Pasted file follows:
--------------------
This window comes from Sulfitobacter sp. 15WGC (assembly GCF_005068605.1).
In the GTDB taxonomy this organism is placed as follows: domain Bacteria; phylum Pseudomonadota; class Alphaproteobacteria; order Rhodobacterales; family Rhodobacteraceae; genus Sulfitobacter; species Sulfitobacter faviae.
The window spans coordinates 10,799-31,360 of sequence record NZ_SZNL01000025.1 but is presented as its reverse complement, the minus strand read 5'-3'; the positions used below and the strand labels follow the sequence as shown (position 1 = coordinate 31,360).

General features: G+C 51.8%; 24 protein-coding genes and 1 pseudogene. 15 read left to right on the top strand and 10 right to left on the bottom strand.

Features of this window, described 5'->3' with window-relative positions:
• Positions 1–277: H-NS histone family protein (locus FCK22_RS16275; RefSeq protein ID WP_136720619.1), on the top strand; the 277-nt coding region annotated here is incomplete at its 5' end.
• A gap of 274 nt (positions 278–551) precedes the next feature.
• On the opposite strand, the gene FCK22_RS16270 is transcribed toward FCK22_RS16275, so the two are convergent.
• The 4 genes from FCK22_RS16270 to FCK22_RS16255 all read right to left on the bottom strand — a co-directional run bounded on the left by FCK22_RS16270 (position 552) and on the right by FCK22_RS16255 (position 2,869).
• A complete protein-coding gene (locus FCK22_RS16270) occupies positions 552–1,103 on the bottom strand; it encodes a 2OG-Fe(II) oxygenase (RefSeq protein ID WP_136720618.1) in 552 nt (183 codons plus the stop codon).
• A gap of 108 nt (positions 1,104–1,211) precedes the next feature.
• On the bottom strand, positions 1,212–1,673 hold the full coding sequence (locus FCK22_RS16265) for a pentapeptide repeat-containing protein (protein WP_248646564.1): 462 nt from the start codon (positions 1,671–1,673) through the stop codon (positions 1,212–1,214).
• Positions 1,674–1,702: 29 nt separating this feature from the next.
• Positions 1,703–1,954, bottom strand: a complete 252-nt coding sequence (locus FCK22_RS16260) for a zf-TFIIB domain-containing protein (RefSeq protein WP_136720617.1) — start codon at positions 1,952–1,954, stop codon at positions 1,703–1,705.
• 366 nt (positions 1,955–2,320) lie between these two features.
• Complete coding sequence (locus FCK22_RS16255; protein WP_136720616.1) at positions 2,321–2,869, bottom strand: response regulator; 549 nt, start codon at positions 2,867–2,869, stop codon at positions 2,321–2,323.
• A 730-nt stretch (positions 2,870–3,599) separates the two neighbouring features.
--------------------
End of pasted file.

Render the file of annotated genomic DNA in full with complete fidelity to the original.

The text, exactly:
This window comes from Sulfitobacter sp. 15WGC (assembly GCF_005068605.1).
In the GTDB taxonomy this organism is placed as follows: domain Bacteria; phylum Pseudomonadota; class Alphaproteobacteria; order Rhodobacterales; family Rhodobacteraceae; genus Sulfitobacter; species Sulfitobacter faviae.
The window spans coordinates 10,799-31,360 of sequence record NZ_SZNL01000025.1 but is presented as its reverse complement, the minus strand read 5'-3'; the positions used below and the strand labels follow the sequence as shown (position 1 = coordinate 31,360).

General features: G+C 51.8%; 24 protein-coding genes and 1 pseudogene. 15 read left to right on the top strand and 10 right to left on the bottom strand.

Features of this window, described 5'->3' with window-relative positions:
• Positions 1–277: H-NS histone family protein (locus FCK22_RS16275; RefSeq protein ID WP_136720619.1), on the top strand; the 277-nt coding region annotated here is incomplete at its 5' end.
• A gap of 274 nt (positions 278–551) precedes the next feature.
• On the opposite strand, the gene FCK22_RS16270 is transcribed toward FCK22_RS16275, so the two are convergent.
• The 4 genes from FCK22_RS16270 to FCK22_RS16255 all read right to left on the bottom strand — a co-directional run bounded on the left by FCK22_RS16270 (position 552) and on the right by FCK22_RS16255 (position 2,869).
• A complete protein-coding gene (locus FCK22_RS16270) occupies positions 552–1,103 on the bottom strand; it encodes a 2OG-Fe(II) oxygenase (RefSeq protein ID WP_136720618.1) in 552 nt (183 codons plus the stop codon).
• A gap of 108 nt (positions 1,104–1,211) precedes the next feature.
• On the bottom strand, positions 1,212–1,673 hold the full coding sequence (locus FCK22_RS16265) for a pentapeptide repeat-containing protein (protein WP_248646564.1): 462 nt from the start codon (positions 1,671–1,673) through the stop codon (positions 1,212–1,214).
• Positions 1,674–1,702: 29 nt separating this feature from the next.
• Positions 1,703–1,954, bottom strand: a complete 252-nt coding sequence (locus FCK22_RS16260) for a zf-TFIIB domain-containing protein (RefSeq protein WP_136720617.1) — start codon at positions 1,952–1,954, stop codon at positions 1,703–1,705.
• 366 nt (positions 1,955–2,320) lie between these two features.
• Complete coding sequence (locus FCK22_RS16255; protein WP_136720616.1) at positions 2,321–2,869, bottom strand: response regulator; 549 nt, start codon at positions 2,867–2,869, stop codon at positions 2,321–2,323.
• A 730-nt stretch (positions 2,870–3,599) separates the two neighbouring features.